2016 Oklahoma runoff post-game analysis

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David Beaudoin of the Local and Special Elections blog has added last Tuesday's Oklahoma Republican runoff results to his database and has noticed some interesting patterns and a few exceptions to patterns.

The percentage of primary first-place finishers who won the runoff was 78%, a bit higher than the five-cycle average of 73%, while margins of victory, were a bit closer than normal, but only three races were closer than 5%.

The big surprise was the range of variability of the ratio between runoff vote and primary vote. A drop-off is normal, with fewer races on the ballot and less media attention; on average about 70% of primary voters will show up for the runoff.

This year we had the rare event of a runoff with a higher turnout than the primary. 6,864 votes were cast in the three-way Senate District 41 Republican primary between Adam Pugh and Paul Blair; 7,969 votes were cast in the runoff, an increase of 16%. Runoff votes have only exceeded primary votes in one other race in the last decade -- the 2014 Democratic runoff for House District 89 between Mary Sosa and Shane Stone.

The Pugh-Blair SD41 runoff had all the adversarial energy of a general election campaign, and it illustrated the shift of ideological warfare in Oklahoma into the Republican primary. According to the most recent snapshot of campaign funding, Blair raised $61,810.00, received another $1,000.00 in in-kind contributions, and had $5,000.00 in loans, while Pugh raised $92,625.00, had $881.69 in in-kind donations, and $80,000.00 in loans. This is a massive amount of money to spend on 8,000 voters. Blair's funds came mainly from individuals and overwhelmingly from constituents; his only PAC contributions were $2,250 from the Oklahoma Conservative PAC, a grassroots group that holds an endorsement convention and funds candidates who receive a supermajority of support from the membership, and $250 from the National Association of Insurance and Financial Advisors.

Blair's involvement in national social conservative circles brought him endorsements and donations from David Barton of Wallbuilders, Troy Newman of Operation Rescue, and Kelly Shackleford of First Liberty Institute, but it also put a great big target on his back. Pugh's victory may reflect a growing symbiosis between business groups who shun social conservatism because they perceive it as bad for the bottom line and social revolutionaries who rally protests, boycotts, and negative news stories to ensure that standing up for conservative social policy is bad for the bottom line.

I am told that Pugh made a virtue of his lack of outside endorsements, but surely massive contributions and independent expenditures from a variety of PACs ($50,000 in PAC money, by my count) and lobbyists should count as outside support. Pugh was funded to the tune of by PACs connected with the State Chamber, the Tulsa Regional Chamber, Greater Oklahoma City Chamber, Chesapeake, Cox Communications, Farmers Insurance, Oklahoma Academy of Ophthalmology, Oklahoma Association of Insurance Agents, Oklahoma City Business Council, Oklahoma Land Title Association, Oklahoma Medical PAC, Oklahoma Pharmacists Association, Oklahoma Society of Anesthesiologists; Behavioral Health Association; Beer Distributors of Oklahoma; Oklahoma Bankers PAC; GOPAC Oklahoma, Renew Oklahoma PAC; Oil Patch PAC; among others. The State Chamber of Oklahoma spent $15,556 on independent expenditures supporting Pugh.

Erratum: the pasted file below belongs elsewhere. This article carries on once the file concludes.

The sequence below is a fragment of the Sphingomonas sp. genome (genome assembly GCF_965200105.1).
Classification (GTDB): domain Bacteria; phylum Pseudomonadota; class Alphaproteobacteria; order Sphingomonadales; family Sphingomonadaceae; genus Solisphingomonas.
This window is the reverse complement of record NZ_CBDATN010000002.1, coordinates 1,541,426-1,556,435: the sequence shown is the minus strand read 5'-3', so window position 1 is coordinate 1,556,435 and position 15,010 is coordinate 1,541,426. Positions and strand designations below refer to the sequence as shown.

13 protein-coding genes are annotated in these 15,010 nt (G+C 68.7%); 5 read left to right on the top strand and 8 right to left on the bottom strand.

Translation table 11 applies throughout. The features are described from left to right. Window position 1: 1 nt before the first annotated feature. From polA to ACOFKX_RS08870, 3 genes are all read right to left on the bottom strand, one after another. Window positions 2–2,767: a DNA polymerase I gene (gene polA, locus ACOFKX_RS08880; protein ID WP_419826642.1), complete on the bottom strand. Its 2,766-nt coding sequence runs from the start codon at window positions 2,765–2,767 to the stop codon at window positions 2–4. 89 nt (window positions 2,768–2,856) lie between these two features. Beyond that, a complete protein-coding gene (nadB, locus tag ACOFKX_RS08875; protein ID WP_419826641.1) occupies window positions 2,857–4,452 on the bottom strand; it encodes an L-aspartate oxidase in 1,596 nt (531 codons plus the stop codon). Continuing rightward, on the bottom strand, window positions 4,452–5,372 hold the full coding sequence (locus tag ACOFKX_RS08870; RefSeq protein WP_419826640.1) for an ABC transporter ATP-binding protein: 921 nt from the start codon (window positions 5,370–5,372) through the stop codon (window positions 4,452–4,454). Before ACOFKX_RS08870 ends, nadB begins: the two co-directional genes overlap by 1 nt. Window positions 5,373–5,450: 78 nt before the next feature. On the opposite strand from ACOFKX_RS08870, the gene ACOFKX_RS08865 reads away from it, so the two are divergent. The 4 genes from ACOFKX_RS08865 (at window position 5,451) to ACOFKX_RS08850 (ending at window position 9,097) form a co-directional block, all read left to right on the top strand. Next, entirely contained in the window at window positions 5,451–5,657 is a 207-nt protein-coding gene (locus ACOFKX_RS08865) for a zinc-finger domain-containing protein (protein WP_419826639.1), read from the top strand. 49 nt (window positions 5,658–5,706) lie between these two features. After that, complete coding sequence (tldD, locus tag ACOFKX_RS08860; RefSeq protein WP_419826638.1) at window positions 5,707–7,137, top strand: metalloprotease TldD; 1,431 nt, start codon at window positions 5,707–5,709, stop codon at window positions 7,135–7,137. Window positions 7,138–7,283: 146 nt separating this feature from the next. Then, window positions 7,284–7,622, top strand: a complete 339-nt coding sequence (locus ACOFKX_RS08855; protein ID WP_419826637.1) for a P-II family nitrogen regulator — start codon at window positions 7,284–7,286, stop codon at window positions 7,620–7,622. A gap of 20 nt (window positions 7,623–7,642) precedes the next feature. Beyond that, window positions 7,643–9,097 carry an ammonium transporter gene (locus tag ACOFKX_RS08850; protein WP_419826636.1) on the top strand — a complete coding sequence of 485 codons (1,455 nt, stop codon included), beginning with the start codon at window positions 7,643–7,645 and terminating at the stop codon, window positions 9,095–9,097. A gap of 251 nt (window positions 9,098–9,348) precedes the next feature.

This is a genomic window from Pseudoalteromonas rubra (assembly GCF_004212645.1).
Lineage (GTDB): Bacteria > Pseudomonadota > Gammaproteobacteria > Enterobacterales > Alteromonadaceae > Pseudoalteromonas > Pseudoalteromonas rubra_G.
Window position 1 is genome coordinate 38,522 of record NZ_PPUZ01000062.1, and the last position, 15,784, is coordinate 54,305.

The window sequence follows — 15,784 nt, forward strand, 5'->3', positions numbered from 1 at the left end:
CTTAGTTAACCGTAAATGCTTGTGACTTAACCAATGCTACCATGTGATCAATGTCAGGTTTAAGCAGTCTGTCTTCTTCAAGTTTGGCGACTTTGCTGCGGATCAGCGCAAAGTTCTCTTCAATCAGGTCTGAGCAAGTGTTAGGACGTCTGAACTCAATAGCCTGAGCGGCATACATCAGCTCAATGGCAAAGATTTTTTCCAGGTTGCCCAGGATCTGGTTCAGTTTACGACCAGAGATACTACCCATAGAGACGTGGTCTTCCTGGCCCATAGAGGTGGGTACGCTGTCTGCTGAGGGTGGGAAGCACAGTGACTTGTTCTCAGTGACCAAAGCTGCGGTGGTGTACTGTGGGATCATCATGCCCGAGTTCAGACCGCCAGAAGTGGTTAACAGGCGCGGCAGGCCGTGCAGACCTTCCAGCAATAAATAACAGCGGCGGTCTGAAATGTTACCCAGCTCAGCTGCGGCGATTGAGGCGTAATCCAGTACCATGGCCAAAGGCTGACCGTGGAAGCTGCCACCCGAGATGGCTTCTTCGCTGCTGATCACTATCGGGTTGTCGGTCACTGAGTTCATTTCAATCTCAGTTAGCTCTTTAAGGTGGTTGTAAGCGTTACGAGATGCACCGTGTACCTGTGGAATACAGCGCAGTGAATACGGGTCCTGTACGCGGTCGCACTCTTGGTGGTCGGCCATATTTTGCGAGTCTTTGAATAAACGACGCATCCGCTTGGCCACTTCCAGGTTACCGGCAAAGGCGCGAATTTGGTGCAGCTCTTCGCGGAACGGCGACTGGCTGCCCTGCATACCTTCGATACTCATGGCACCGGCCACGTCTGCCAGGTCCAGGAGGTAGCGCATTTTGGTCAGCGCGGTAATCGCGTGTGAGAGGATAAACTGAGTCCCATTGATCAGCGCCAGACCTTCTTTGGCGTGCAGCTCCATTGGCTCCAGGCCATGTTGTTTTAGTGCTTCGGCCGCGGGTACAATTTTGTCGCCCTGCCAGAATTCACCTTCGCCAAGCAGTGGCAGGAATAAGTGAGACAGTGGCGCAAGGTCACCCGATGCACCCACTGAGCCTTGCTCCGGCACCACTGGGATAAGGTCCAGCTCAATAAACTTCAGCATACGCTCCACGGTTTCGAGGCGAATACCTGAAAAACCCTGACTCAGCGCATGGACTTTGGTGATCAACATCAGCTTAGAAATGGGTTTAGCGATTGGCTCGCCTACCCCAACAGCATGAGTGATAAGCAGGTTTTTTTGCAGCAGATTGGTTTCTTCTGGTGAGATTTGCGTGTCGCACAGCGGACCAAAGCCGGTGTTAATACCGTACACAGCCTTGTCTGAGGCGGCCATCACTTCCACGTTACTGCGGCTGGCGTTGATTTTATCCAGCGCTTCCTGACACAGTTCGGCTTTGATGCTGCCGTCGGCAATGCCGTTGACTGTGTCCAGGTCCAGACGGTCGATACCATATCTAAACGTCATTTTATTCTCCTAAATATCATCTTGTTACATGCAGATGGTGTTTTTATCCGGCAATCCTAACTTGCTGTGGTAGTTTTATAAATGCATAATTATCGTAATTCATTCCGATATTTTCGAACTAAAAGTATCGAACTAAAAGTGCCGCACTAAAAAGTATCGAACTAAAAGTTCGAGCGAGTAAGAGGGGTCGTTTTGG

At the other end of the turnout spectrum, the Senate District 39 Republican runoff between Amanda Teegarden and Dave Rader only drew 44.5% of the voters who turned out for the June primary. Teegarden managed to retain 81% of her primary vote total, but that still left her 400 votes short. Rader was the beneficiary of Tulsa Regional Chamber PAC funding and independent expenditures from the Oklahoma State Chamber to add to his high-name recognition, but despite all those advantages, he managed to get only 60% of his primary vote to the polls for the runoff. Supporters of the other two candidates seemed to disappear.

An even worse turnout ratio wasn't on Beaudoin's chart, because it was a county race. The Tulsa County Court Clerk's runoff between Don Newberry and Ron Phillips to replace retiring clerk Sally Howe Smith, was the only county-wide runoff, and it drew only 33% of the voters who had turned out in June. Newberry polled 55% of his primary support; Phillips polled only 41% of his. Neither candidate went negative, and both could point to experience in the Court Clerk's office and endorsements by county-wide elected officials.

Compare that to Oklahoma County, where the runoff in David Hooten's successful effort to unseat five-term County Clerk Carolyn Caudill drew 75% of the vote total of the June primary. Caudill had finished first in June's four-way primary, but with only 32% of the vote. Hooten beat Caudill 65%-35% in the runoff. While Caudill retained 81% of her primary support, the anti-Caudill vote coalesced behind Hooten.

Rick Warren Jr., who became the incumbent Oklahoma County Court Clerk in an April 2016 special election, won renomination to a full term in a rematch of his March special primary, beating longtime Court Clerk employee Linda Amick Dodson. That race also brought 75% of the June primary vote total back for the August runoff.

MORE: Direct links to results and contribution reports:

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This page contains a single entry by Michael Bates published on August 30, 2016 6:03 PM.

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